'The Provincial Government may, by notification in the Official Gazette, appoint any Commissioner for Workmen's Compensation or other officer with experience as a Judge of a Civil Court or as a stipendiary Magistrate to be the authority to hear and decide for any specified area all claims arising out of deductions from the wages, or delay in payment of the wages, of persons employed or paid in that area.'
Therefore the jurisdiction of the Authority appointed under this section is clearly limited to (1) all claims arising out of deductions from wages and (2) delay in payment of the wages. It must be borne in mind that Section 22 ousts the jurisdiction of civil Courts in respect of all claims which can be entertained by the Authority under Section 15. Therefore, the scheme of the Act is to set up a special tribunal, confer a special jurisdiction upon that tribunal, and to the extent that special jurisdiction is conferred upon that tribunals to oust the jurisdiction of ordinary civil Courts. Therefore the jurisdiction conferred upon the special tribunal must be strictly construed, and Section 15 itself clearly limits the jurisdiction only to the two points to which reference has just been made,and this jurisdiction conferred upon the authority under Section 15 must be read in the light of the previous sections of the Act. Jurisdiction with regard to delay in payment of the wages must be read in connection with Section 5 which lays down the time for payment of wages. Therefore if there isdelay in reference to the paint of time indicated in Section 5, then an employee is entitled to make a grievance of that fact and the Authority is entitled to order wages which have not been paid and which should be paid in accordance with Section 5. Farther, there is jurisdiction to adjudicate with regard to deductions from the wages and this must again be read with reference to Section 7 which permits certain deductions and which makes it illegal for the employer to make deductions other than those provided in the Act. Therefore if an employer makes certain deductions from the wages of an employee, he is entitled to go to the Authority and complain of unauthorised deductions and get an order from the authority compelling the employer to make good the deductions wrongly made by the employer. There is also a provision for appeal under Section 17, but that right is restricted to cases where the total sum directed to be paid by way of wages and compensationexceeds 'Rs. 300. In cases where the payment is less than Es, 300, there is no right of appeal at all and the decision of the Authority is final.
4. Now, what is contended by Mr. Seervai on behalf of the Authority and supported by Mr. Vakharia on behalf of respondent No. 2 is that it is competent to the Authority to decide whether a contract of service was terminated or not, because if he comes to the conclusion that the contract of service was not validly terminated, then the employee continues in service, and what the Authority directs the employer to pay his wages within the meaning of the definition in the Act. It is further pointed out that in this particular ease the employee is a Government servant and in the light of decisions of the Privy Council if the proper procedure is not followed for termini-ting the services of a Government employee, the Government employee continues in service and he is entitled to the payment of his salary. There, fore, what is urged is that all that the Authority has decided in this case is that the employee being a Government servant and proper procedure not having been followed in terminating his services, he continues to be a Government servant still employed by the B. B. & C. I. Rly. and as such servant he is entitled to the payment of wages, and as there has been delay in payment of wages, the employer is bound to pay those wages.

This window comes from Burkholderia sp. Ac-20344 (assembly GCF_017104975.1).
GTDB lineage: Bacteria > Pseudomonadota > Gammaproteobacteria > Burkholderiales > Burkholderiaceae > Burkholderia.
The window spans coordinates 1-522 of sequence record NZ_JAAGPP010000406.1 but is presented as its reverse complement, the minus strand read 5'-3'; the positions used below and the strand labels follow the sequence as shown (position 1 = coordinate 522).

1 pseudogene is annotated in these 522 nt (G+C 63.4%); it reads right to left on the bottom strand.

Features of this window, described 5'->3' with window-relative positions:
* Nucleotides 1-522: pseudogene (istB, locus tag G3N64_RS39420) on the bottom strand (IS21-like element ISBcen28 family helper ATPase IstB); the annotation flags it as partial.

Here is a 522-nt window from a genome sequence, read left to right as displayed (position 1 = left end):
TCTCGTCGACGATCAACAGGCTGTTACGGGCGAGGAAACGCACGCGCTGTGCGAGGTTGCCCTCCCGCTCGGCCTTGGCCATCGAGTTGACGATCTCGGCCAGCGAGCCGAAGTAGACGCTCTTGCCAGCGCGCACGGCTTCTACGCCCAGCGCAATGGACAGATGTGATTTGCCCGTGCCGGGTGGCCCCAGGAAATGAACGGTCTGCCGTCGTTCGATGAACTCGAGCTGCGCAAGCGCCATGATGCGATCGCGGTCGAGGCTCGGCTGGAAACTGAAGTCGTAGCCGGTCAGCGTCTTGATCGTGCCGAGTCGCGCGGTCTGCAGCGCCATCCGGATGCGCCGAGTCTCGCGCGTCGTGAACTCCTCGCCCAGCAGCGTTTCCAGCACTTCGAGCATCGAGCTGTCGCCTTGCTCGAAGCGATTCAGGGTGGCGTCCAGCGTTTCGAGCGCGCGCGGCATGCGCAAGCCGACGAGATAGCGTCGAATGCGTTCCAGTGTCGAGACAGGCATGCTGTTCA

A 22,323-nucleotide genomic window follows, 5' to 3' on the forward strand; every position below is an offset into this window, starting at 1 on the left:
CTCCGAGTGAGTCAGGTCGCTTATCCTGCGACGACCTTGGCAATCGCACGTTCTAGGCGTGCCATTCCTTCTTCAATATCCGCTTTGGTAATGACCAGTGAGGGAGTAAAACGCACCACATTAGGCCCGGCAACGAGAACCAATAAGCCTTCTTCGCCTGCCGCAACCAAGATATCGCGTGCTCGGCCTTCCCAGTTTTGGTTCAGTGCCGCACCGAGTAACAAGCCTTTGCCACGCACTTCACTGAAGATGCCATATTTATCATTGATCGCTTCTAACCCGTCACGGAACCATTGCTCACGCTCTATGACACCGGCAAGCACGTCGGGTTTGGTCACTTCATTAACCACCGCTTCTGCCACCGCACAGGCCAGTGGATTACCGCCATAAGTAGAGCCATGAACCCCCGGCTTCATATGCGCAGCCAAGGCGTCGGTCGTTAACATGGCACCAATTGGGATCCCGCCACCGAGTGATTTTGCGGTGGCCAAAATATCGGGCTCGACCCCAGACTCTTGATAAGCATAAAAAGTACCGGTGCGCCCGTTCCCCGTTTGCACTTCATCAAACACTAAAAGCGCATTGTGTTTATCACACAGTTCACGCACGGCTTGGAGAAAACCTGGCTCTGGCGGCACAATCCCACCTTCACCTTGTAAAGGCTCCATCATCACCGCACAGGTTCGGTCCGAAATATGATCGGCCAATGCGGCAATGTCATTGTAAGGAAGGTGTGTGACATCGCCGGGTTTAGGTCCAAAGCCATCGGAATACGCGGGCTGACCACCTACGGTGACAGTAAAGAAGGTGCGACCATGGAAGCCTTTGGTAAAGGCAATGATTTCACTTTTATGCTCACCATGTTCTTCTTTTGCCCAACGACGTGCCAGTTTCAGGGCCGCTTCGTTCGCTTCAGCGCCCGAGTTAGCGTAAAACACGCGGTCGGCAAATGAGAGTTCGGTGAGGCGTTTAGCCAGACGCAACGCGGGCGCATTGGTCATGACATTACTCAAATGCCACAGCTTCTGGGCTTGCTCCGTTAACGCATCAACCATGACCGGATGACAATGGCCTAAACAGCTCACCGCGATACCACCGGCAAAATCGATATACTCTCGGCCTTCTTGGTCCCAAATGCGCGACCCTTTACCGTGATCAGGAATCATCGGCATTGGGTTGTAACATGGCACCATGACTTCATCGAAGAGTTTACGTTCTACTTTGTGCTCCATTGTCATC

5. Now, if that were the true construction of Section 15, I must say that the Legislature has used most inappropriate language to convoy that intention. Delay in payment of wages can only mean delay in payment of wages which are admitted. Wages are due but for some reason or other those wageshave not been paid at the time when they should have been paid under the law. Mr. Seervai wants us to read 'delay in payment of wages' as if it meant the same thing as refusal to pay wages. In this case there is no delay on the part of the petitioner to pay wages. He has refused to pay wages, rightly or wrongly, contending that respondent 2 is not his employee; he has dismissed him and therefore nothing is due to him. Therefore, the issue which really arises and which the Authority ha3 assumed jurisdiction to decide is whether the refusal of the petitioner to pay wages is justified or is valid in law. If the Legislature wanted to confer such a jurisdiction upon the Authority, it would certainly have done so by appropriate language. Really Mr. Seervai goes to the utmost length by suggesting that all questions arising out of a contract of personal service and all questions arising out of relationship of master and servant, have all been transferred from the civil Courts to this special tribunal. Mr. Seervai says that the expression 'any sum payable to such person by reason of the termination of his employment' is wide enough even to cover a claim for damages for wrongful dismissal. If the intention of the Legislature was what Mr. Seervai says it is, nothing could have been easier than for the Legislature to have indicated in clear explicit language that the jurisdiction of civil Courts to adjudicate upon the quantum of wages, to adjudicate upon the question whether a contrast of service has terminated or not, the jurisdiction to adjudicate upon the question whether a dismissal by a master of his servant was wrongful or not and the jurisdiction to adjudicate upon the damages which the servant is entitled to on a wrongful dismissal, all these questions and all these jurisdictions have been transferred from the civil Courts to the special tribunal set up under the Act. As I said before, one would have expected very different language, much more appropriate language, to oust the jurisdiction of the civil Courts and to confer that jurisdiction upon the special tribunal. The jurisdiction of a special tribunal cannot be inferred by implication. Jurisdiction must be expressly given and we must find from the language of the statute itself that there is express ouster of the jurisdiction of the civil Courts and an express conferment of such jurisdiction upon the special tribunal set up under the Act.